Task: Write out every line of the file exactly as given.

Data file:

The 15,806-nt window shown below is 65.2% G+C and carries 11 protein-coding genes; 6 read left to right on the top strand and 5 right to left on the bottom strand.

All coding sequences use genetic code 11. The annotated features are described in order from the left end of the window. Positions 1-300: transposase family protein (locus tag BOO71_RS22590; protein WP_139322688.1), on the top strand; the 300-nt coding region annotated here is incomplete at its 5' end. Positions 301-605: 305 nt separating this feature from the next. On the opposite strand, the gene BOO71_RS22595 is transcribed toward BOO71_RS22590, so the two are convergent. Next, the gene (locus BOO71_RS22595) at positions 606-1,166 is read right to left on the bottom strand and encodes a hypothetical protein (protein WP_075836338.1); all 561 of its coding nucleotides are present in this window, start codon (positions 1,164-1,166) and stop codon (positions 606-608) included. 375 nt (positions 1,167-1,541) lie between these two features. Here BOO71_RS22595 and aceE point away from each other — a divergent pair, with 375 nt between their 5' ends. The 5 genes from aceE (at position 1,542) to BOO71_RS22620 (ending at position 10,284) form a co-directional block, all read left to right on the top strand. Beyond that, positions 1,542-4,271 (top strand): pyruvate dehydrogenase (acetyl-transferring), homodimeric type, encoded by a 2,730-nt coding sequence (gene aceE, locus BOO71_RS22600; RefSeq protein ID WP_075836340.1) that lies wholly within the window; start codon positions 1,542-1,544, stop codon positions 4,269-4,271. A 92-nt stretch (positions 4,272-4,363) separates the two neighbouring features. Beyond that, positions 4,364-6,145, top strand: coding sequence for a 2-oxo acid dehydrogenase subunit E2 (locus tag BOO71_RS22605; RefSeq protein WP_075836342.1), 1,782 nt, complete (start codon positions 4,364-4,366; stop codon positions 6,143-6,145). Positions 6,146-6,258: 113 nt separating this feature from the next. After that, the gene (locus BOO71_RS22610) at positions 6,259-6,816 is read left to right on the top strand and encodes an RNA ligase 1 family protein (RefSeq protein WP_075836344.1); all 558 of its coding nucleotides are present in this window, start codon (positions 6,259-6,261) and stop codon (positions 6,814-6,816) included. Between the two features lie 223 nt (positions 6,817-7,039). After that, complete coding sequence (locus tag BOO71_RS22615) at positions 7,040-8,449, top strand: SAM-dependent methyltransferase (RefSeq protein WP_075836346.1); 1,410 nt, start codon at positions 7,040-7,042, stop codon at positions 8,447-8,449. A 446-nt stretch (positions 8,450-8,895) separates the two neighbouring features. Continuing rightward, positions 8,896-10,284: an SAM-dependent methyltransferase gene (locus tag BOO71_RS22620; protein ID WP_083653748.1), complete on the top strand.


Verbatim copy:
The 15,806-nt window shown below is 65.2% G+C and carries 11 protein-coding genes; 6 read left to right on the top strand and 5 right to left on the bottom strand.

All coding sequences use genetic code 11. The annotated features are described in order from the left end of the window. Positions 1-300: transposase family protein (locus tag BOO71_RS22590; protein WP_139322688.1), on the top strand; the 300-nt coding region annotated here is incomplete at its 5' end. Positions 301-605: 305 nt separating this feature from the next. On the opposite strand, the gene BOO71_RS22595 is transcribed toward BOO71_RS22590, so the two are convergent. Next, the gene (locus BOO71_RS22595) at positions 606-1,166 is read right to left on the bottom strand and encodes a hypothetical protein (protein WP_075836338.1); all 561 of its coding nucleotides are present in this window, start codon (positions 1,164-1,166) and stop codon (positions 606-608) included. 375 nt (positions 1,167-1,541) lie between these two features. Here BOO71_RS22595 and aceE point away from each other — a divergent pair, with 375 nt between their 5' ends. The 5 genes from aceE (at position 1,542) to BOO71_RS22620 (ending at position 10,284) form a co-directional block, all read left to right on the top strand. Beyond that, positions 1,542-4,271 (top strand): pyruvate dehydrogenase (acetyl-transferring), homodimeric type, encoded by a 2,730-nt coding sequence (gene aceE, locus BOO71_RS22600; RefSeq protein ID WP_075836340.1) that lies wholly within the window; start codon positions 1,542-1,544, stop codon positions 4,269-4,271. A 92-nt stretch (positions 4,272-4,363) separates the two neighbouring features. Beyond that, positions 4,364-6,145, top strand: coding sequence for a 2-oxo acid dehydrogenase subunit E2 (locus tag BOO71_RS22605; RefSeq protein WP_075836342.1), 1,782 nt, complete (start codon positions 4,364-4,366; stop codon positions 6,143-6,145). Positions 6,146-6,258: 113 nt separating this feature from the next. After that, the gene (locus BOO71_RS22610) at positions 6,259-6,816 is read left to right on the top strand and encodes an RNA ligase 1 family protein (RefSeq protein WP_075836344.1); all 558 of its coding nucleotides are present in this window, start codon (positions 6,259-6,261) and stop codon (positions 6,814-6,816) included. Between the two features lie 223 nt (positions 6,817-7,039). After that, complete coding sequence (locus tag BOO71_RS22615) at positions 7,040-8,449, top strand: SAM-dependent methyltransferase (RefSeq protein WP_075836346.1); 1,410 nt, start codon at positions 7,040-7,042, stop codon at positions 8,447-8,449. A 446-nt stretch (positions 8,450-8,895) separates the two neighbouring features. Continuing rightward, positions 8,896-10,284: an SAM-dependent methyltransferase gene (locus tag BOO71_RS22620; protein ID WP_083653748.1), complete on the top strand.